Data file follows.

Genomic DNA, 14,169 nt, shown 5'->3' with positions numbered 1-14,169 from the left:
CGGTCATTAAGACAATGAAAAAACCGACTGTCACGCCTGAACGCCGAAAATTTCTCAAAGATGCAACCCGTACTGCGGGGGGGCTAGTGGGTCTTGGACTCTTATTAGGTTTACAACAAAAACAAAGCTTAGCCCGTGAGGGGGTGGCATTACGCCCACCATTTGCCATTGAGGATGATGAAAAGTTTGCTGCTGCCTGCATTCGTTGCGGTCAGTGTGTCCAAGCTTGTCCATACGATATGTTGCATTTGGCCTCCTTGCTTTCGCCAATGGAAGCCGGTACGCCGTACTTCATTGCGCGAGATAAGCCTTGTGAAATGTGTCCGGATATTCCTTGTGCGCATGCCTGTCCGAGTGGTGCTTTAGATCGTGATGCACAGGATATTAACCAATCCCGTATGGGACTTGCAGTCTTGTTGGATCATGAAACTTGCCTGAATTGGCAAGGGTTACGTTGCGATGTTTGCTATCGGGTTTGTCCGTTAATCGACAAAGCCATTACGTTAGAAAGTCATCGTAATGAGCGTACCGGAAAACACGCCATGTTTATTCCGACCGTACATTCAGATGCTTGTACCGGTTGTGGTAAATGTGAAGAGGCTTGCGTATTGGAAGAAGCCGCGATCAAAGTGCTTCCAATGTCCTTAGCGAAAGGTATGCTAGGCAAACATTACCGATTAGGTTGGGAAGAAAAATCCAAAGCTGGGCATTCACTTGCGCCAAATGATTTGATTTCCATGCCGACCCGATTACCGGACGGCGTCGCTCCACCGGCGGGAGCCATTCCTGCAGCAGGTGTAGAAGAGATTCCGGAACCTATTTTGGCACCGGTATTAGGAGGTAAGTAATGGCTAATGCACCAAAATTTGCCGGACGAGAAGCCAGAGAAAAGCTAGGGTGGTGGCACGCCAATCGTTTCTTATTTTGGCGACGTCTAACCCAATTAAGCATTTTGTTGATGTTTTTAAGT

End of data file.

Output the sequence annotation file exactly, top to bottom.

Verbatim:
Genomic DNA, 14,169 nt, shown 5'->3' with positions numbered 1-14,169 from the left:
CGGTCATTAAGACAATGAAAAAACCGACTGTCACGCCTGAACGCCGAAAATTTCTCAAAGATGCAACCCGTACTGCGGGGGGGCTAGTGGGTCTTGGACTCTTATTAGGTTTACAACAAAAACAAAGCTTAGCCCGTGAGGGGGTGGCATTACGCCCACCATTTGCCATTGAGGATGATGAAAAGTTTGCTGCTGCCTGCATTCGTTGCGGTCAGTGTGTCCAAGCTTGTCCATACGATATGTTGCATTTGGCCTCCTTGCTTTCGCCAATGGAAGCCGGTACGCCGTACTTCATTGCGCGAGATAAGCCTTGTGAAATGTGTCCGGATATTCCTTGTGCGCATGCCTGTCCGAGTGGTGCTTTAGATCGTGATGCACAGGATATTAACCAATCCCGTATGGGACTTGCAGTCTTGTTGGATCATGAAACTTGCCTGAATTGGCAAGGGTTACGTTGCGATGTTTGCTATCGGGTTTGTCCGTTAATCGACAAAGCCATTACGTTAGAAAGTCATCGTAATGAGCGTACCGGAAAACACGCCATGTTTATTCCGACCGTACATTCAGATGCTTGTACCGGTTGTGGTAAATGTGAAGAGGCTTGCGTATTGGAAGAAGCCGCGATCAAAGTGCTTCCAATGTCCTTAGCGAAAGGTATGCTAGGCAAACATTACCGATTAGGTTGGGAAGAAAAATCCAAAGCTGGGCATTCACTTGCGCCAAATGATTTGATTTCCATGCCGACCCGATTACCGGACGGCGTCGCTCCACCGGCGGGAGCCATTCCTGCAGCAGGTGTAGAAGAGATTCCGGAACCTATTTTGGCACCGGTATTAGGAGGTAAGTAATGGCTAATGCACCAAAATTTGCCGGACGAGAAGCCAGAGAAAAGCTAGGGTGGTGGCACGCCAATCGTTTCTTATTTTGGCGACGTCTAACCCAATTAAGCATTTTGTTGATGTTTTTAAGT